without fresh meterage. There can be no doubt that if we were to put dry wheat Granaries of this description would occupy less than onein an hermetically-sealed tinned case, it might be kept as third the cubic space of those of the ordinary description, long as the famed “ mummy-wheat” of Egypt. This and their cost would be less than one-fifth. will readily be admitted, but the expense would be They might be erected in any part of Europe, without queried.

regard to locality or climate. Let us examine into this. A canister is a metallic They might be built as Government Magazines, supporeservoir; so is a gasometer; so is an iron water-tank in sing it were desirable so to invest public money ; but the a ship, at a railway-station, or elsewhere ; and a cubic foot greater security to holders would insure a much larger of water-tank on a very large scale will be found to cost constant surplus than now usually exists under a sense of very much less than a cubic foot of canister on a small insecurity, against decay. scale. And if a bushel of wheat be more valuable than a With this security for storing safely, a farmer would bushel of water, it will clearly pay to put wheat in huge have less hesitation in sowing great breadths of land. He canisters of iron.

would not be driven to market under an average value, TI wheat-canister, in short, should be a wrought or and might choose his own time for selling. The fear of cast metal tank of greater or less size, according to the loss being dispelled, people would buy with less hesitation, wants of the owner, whether for the farmer's crop or the and the great food-stores of the community would by a grain-merchant's stock. This tank should be constructed wholesome competition, insure the great mass of the comof small parts connected together by screw-bolts ; and, munity against a short supply. But as long as uncertainty consequently, easily transported from place to place. The shall prevail in the storage of grain, so long will it be a internal parts should be galvanized to prevent rust, and the perilous trade to those engaged in it, and so long will the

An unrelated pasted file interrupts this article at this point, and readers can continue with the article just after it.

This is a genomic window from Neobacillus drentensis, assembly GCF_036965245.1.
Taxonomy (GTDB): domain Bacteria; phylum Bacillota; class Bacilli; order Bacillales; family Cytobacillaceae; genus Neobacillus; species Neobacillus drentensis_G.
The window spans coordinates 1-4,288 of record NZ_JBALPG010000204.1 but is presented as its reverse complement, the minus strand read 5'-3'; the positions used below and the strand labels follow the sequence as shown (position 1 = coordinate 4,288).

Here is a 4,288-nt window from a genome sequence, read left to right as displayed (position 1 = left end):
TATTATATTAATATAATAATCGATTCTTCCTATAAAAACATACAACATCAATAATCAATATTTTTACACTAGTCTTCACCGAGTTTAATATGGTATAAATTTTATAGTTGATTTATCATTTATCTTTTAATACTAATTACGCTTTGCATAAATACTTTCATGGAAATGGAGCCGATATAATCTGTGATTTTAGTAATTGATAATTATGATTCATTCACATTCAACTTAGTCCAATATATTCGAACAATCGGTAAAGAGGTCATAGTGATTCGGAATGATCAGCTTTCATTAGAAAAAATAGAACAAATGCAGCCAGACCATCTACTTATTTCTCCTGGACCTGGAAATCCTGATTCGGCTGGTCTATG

food of the community be subject to a very irregular fluctuation of prices.

There is nothing difficult in this proposition. It is merely applying existing arrangements to unusual cases. There needs but the practical example to be set by influential people, and the great mass will travel in the same track. To the wealthy agriculturist it will be but the amplification of the principle of the tin-lined corn-bin, that keeps out the rats from the oats of the stable. The experiment might be complete in a month; the experience may spread over all time, or till wheat should cease to be a human food, by the substitution of some vegetable substance better fitted forthe nourishment of man,-a problem not yet

solved.

vent unnecessary fluctuations in price, it is also essential to obtain the statistics of the wages of labour, and circulate them amongst the labourers, in order that they, as well as other buyers and sellers, may find out the best markets, and remove from those which are overstocked. But the whole question of food-producing is still in its infancy. The chemists have given us glimpses of what we require. The vegetarians have stumbled on a truth which they have read wrongly, and the teetotallers, with their well-meaning bigotry, have helped the mystification. To the eye of reason all would be clear enough, if man would take the trouble to examine. But this must be the subject of another discussion.

Meanwhile, it is my conviction that any agricultural statistics that take in only matter, without considering

men as their basis, must be fallacious.

The food of a